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Minneapolis-St. Paul officially becomes America's most hard luck sports town

Blair Walsh's chunked field goal against Seattle last season doomed the Purple's most recent shot at Super Bowl immortality.

Blair Walsh's chunked field goal against Seattle last season doomed the Purple's most recent shot at Super Bowl immortality.

With apologies to the Minnesota Lynx, the last time a major sports team in the Land of 10,000 Lakes struck championship gold Arne Carlson inhabited the governor's mansion, the song of year belonged to Bryan Adams, and Edina High hockey coach Curt Giles was captaining the North Stars to the Stanley Cup Finals against Pittsburgh.

It's been nearly 25 years since the Twins outlasted the Atlanta Braves in seven games and gave Minnesota sports fans their second World Series title. Now that the Cleveland Cavaliers have delivered the Mistake on the Lake's first championship in 52 years, the titleholder for enduring pro sports ineptitude is no other than Minneapolis-St. Paul.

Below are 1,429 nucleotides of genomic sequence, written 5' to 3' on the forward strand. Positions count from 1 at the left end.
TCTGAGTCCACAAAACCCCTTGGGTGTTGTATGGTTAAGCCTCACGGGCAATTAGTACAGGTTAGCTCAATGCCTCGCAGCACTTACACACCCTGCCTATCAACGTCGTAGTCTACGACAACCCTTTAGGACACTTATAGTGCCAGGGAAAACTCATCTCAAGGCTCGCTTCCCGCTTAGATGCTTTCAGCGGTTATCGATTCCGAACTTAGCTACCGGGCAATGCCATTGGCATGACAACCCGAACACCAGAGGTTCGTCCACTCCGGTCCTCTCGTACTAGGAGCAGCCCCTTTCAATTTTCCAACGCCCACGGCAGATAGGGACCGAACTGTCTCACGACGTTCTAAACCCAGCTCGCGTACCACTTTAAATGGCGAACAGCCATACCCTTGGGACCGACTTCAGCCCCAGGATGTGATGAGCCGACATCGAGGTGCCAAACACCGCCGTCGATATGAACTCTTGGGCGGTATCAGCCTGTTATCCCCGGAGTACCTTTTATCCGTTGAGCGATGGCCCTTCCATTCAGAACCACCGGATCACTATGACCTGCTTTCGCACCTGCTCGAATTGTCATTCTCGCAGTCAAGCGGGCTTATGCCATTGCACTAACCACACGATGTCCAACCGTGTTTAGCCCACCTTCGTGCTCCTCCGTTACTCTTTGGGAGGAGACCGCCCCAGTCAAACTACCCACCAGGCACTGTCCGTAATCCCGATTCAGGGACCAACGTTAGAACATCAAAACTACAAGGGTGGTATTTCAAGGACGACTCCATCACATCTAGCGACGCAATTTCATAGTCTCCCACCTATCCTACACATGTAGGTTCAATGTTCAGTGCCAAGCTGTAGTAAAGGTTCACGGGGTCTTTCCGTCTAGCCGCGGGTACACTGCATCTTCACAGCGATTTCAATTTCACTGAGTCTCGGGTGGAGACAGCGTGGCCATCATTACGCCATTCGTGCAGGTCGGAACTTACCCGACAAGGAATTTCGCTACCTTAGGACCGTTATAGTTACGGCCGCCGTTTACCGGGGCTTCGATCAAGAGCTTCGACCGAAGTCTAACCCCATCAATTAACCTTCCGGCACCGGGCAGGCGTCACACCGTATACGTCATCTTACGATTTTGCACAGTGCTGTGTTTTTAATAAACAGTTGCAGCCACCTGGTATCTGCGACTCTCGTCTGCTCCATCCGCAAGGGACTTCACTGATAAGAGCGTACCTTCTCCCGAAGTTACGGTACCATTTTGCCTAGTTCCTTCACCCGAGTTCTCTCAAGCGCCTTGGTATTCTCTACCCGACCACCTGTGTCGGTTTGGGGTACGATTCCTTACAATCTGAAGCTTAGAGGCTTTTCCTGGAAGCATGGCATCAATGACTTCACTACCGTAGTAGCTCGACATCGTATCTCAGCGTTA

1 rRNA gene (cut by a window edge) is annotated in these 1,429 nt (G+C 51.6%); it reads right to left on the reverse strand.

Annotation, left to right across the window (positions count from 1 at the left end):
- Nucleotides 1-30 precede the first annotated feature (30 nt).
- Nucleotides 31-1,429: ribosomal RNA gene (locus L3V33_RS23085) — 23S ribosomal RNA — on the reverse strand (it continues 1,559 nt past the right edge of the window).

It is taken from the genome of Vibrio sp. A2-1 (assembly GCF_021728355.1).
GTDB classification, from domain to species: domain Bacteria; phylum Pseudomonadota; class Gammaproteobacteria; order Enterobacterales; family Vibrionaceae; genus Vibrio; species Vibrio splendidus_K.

Among cities that harbor at least three of the four major U.S. sports, the Twin Cities now boasts the longest drought. Minneapolis-St. Paul's dearth bests Washington, D.C. by about a year, the Redskins last winning a Super Bowl in 1992.

Rounding out the loser list are Houston and Atlanta, both cities hoisting banners in 1995. 

Considering the Twins' implosion and the Wild's contractual marriages with ne'er-do-wells Ryan Suter and Thomas Vanek, neither team looks likely to contend for a title anytime soon.

The T-wolves own the most promising young roster in the NBA. But the leap between promising and a championship is fraught with peril. 

That pretty much means that hope lies with the purple perpetrators of heartbreak. 

Bud Grant's Vikings played in four Super Bowls, the most recent disappointment coming 40 years ago. Since then, the scar tissue includes the home field crusher against 11-point underdog Atlanta in the '98 NFC championship.